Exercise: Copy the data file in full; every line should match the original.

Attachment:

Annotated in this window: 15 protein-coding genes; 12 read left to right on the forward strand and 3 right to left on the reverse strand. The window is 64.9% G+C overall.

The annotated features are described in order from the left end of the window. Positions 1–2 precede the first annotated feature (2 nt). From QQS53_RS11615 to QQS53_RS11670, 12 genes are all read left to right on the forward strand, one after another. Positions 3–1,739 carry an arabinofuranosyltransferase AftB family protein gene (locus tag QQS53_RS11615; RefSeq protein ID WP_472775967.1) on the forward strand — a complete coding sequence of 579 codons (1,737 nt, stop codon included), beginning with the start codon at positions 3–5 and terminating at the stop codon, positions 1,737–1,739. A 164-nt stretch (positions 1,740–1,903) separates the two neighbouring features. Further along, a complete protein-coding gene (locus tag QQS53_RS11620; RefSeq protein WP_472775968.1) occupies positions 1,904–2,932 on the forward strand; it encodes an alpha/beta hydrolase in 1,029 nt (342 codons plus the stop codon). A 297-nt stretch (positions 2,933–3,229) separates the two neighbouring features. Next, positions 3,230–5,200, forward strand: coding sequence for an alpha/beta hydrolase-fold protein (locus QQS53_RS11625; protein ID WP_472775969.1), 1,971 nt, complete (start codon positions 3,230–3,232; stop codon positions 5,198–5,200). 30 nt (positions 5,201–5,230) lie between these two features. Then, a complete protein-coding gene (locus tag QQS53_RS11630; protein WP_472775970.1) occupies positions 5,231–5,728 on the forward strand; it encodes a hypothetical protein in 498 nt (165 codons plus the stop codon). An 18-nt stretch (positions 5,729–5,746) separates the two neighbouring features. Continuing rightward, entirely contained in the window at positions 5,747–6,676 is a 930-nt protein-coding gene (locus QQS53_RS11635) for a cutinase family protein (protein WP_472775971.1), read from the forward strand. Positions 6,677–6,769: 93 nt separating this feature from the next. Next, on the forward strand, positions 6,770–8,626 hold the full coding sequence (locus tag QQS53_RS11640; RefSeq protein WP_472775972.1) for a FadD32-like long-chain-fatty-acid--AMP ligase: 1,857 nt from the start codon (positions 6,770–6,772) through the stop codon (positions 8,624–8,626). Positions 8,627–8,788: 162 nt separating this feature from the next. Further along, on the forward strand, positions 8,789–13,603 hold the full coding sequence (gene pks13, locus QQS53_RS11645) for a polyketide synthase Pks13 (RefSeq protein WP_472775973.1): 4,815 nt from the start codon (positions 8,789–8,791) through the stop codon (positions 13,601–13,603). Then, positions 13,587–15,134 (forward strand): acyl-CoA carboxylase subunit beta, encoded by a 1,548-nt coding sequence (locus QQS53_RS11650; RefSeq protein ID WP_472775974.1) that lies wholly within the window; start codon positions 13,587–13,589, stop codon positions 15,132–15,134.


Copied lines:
Annotated in this window: 15 protein-coding genes; 12 read left to right on the forward strand and 3 right to left on the reverse strand. The window is 64.9% G+C overall.

The annotated features are described in order from the left end of the window. Positions 1–2 precede the first annotated feature (2 nt). From QQS53_RS11615 to QQS53_RS11670, 12 genes are all read left to right on the forward strand, one after another. Positions 3–1,739 carry an arabinofuranosyltransferase AftB family protein gene (locus tag QQS53_RS11615; RefSeq protein ID WP_472775967.1) on the forward strand — a complete coding sequence of 579 codons (1,737 nt, stop codon included), beginning with the start codon at positions 3–5 and terminating at the stop codon, positions 1,737–1,739. A 164-nt stretch (positions 1,740–1,903) separates the two neighbouring features. Further along, a complete protein-coding gene (locus tag QQS53_RS11620; RefSeq protein WP_472775968.1) occupies positions 1,904–2,932 on the forward strand; it encodes an alpha/beta hydrolase in 1,029 nt (342 codons plus the stop codon). A 297-nt stretch (positions 2,933–3,229) separates the two neighbouring features. Next, positions 3,230–5,200, forward strand: coding sequence for an alpha/beta hydrolase-fold protein (locus QQS53_RS11625; protein ID WP_472775969.1), 1,971 nt, complete (start codon positions 3,230–3,232; stop codon positions 5,198–5,200). 30 nt (positions 5,201–5,230) lie between these two features. Then, a complete protein-coding gene (locus tag QQS53_RS11630; protein WP_472775970.1) occupies positions 5,231–5,728 on the forward strand; it encodes a hypothetical protein in 498 nt (165 codons plus the stop codon). An 18-nt stretch (positions 5,729–5,746) separates the two neighbouring features. Continuing rightward, entirely contained in the window at positions 5,747–6,676 is a 930-nt protein-coding gene (locus QQS53_RS11635) for a cutinase family protein (protein WP_472775971.1), read from the forward strand. Positions 6,677–6,769: 93 nt separating this feature from the next. Next, on the forward strand, positions 6,770–8,626 hold the full coding sequence (locus tag QQS53_RS11640; RefSeq protein WP_472775972.1) for a FadD32-like long-chain-fatty-acid--AMP ligase: 1,857 nt from the start codon (positions 6,770–6,772) through the stop codon (positions 8,624–8,626). Positions 8,627–8,788: 162 nt separating this feature from the next. Further along, on the forward strand, positions 8,789–13,603 hold the full coding sequence (gene pks13, locus QQS53_RS11645) for a polyketide synthase Pks13 (RefSeq protein WP_472775973.1): 4,815 nt from the start codon (positions 8,789–8,791) through the stop codon (positions 13,601–13,603). Then, positions 13,587–15,134 (forward strand): acyl-CoA carboxylase subunit beta, encoded by a 1,548-nt coding sequence (locus QQS53_RS11650; RefSeq protein ID WP_472775974.1) that lies wholly within the window; start codon positions 13,587–13,589, stop codon positions 15,132–15,134.